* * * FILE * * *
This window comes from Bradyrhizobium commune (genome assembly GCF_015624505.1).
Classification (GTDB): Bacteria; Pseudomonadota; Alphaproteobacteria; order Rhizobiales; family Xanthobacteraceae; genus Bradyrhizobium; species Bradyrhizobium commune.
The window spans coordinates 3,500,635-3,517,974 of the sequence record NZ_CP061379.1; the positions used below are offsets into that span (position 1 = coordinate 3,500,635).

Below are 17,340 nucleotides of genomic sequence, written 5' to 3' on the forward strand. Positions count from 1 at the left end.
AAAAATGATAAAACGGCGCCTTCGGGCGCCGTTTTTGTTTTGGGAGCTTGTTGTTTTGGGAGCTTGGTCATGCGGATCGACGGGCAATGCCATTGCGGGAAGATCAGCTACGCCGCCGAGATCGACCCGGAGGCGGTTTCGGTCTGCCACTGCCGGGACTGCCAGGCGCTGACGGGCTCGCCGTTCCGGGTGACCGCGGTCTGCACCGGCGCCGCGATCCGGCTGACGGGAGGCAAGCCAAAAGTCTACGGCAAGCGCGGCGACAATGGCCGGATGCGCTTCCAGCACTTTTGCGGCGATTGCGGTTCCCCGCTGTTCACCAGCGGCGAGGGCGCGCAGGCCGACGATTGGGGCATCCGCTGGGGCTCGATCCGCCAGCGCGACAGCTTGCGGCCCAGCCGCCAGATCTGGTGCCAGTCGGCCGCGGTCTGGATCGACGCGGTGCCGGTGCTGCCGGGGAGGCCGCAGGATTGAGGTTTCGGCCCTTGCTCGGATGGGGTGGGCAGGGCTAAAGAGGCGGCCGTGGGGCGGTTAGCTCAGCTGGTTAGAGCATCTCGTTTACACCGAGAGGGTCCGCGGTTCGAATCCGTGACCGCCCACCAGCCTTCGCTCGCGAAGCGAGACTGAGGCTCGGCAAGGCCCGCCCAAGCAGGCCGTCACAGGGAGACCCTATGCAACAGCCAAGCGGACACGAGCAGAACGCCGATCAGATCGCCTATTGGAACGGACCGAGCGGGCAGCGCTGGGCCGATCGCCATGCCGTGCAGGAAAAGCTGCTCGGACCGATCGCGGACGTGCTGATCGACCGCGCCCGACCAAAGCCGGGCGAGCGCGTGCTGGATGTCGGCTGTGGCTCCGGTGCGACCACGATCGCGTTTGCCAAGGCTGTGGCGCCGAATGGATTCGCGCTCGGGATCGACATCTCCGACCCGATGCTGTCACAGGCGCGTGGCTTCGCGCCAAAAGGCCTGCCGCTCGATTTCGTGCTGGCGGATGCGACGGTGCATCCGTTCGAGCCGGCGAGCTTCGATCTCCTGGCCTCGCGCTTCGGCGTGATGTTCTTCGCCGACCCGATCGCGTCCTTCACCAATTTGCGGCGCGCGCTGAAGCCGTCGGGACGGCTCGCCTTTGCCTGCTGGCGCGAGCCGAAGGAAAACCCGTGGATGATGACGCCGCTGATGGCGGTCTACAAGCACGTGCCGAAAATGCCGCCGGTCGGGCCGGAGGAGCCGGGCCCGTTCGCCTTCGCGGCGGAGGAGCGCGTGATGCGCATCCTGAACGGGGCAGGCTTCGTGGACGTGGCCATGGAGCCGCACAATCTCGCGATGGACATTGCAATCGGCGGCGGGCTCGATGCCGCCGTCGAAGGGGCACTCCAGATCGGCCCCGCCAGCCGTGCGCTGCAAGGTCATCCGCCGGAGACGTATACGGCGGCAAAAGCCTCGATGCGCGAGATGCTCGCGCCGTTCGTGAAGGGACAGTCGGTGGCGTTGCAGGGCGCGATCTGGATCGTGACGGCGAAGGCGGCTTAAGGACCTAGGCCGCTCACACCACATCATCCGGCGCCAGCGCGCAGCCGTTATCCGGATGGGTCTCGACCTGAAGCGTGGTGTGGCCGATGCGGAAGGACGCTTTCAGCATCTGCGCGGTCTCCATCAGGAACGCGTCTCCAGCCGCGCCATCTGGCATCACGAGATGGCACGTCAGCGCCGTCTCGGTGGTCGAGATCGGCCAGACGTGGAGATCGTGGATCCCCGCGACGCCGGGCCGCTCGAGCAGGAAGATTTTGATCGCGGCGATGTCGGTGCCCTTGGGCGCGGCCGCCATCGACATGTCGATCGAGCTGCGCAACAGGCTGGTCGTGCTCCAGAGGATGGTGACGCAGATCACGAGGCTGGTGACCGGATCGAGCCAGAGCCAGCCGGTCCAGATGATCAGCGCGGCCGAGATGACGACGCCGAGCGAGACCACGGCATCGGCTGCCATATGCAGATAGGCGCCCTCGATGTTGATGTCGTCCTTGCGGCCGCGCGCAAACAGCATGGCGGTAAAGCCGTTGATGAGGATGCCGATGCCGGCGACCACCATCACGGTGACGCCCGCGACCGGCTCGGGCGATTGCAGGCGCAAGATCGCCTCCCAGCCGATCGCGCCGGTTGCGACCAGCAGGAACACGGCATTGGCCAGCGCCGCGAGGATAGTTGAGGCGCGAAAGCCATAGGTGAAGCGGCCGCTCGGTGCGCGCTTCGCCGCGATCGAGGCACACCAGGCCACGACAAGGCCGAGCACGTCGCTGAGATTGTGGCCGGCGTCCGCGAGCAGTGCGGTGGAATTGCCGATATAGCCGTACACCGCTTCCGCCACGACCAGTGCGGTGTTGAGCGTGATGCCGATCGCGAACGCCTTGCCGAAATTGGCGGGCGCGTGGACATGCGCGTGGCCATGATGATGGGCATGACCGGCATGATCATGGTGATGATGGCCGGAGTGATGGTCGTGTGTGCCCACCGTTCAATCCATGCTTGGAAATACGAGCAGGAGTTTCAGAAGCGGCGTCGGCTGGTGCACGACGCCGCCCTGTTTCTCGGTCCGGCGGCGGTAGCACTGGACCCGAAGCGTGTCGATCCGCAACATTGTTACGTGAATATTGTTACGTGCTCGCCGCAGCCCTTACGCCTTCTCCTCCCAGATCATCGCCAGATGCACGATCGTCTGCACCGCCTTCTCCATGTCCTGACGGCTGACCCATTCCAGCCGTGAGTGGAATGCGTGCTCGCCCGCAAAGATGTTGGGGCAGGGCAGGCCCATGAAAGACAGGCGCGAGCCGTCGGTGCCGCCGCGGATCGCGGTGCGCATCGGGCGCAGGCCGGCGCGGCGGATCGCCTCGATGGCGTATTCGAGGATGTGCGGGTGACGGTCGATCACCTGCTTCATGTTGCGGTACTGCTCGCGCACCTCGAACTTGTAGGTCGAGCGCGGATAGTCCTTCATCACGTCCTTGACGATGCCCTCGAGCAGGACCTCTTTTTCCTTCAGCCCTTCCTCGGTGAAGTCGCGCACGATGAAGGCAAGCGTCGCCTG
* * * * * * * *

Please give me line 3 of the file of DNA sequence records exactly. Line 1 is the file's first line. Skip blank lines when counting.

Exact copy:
The window spans coordinates 3,500,635-3,517,974 of the sequence record NZ_CP061379.1; the positions used below are offsets into that span (position 1 = coordinate 3,500,635).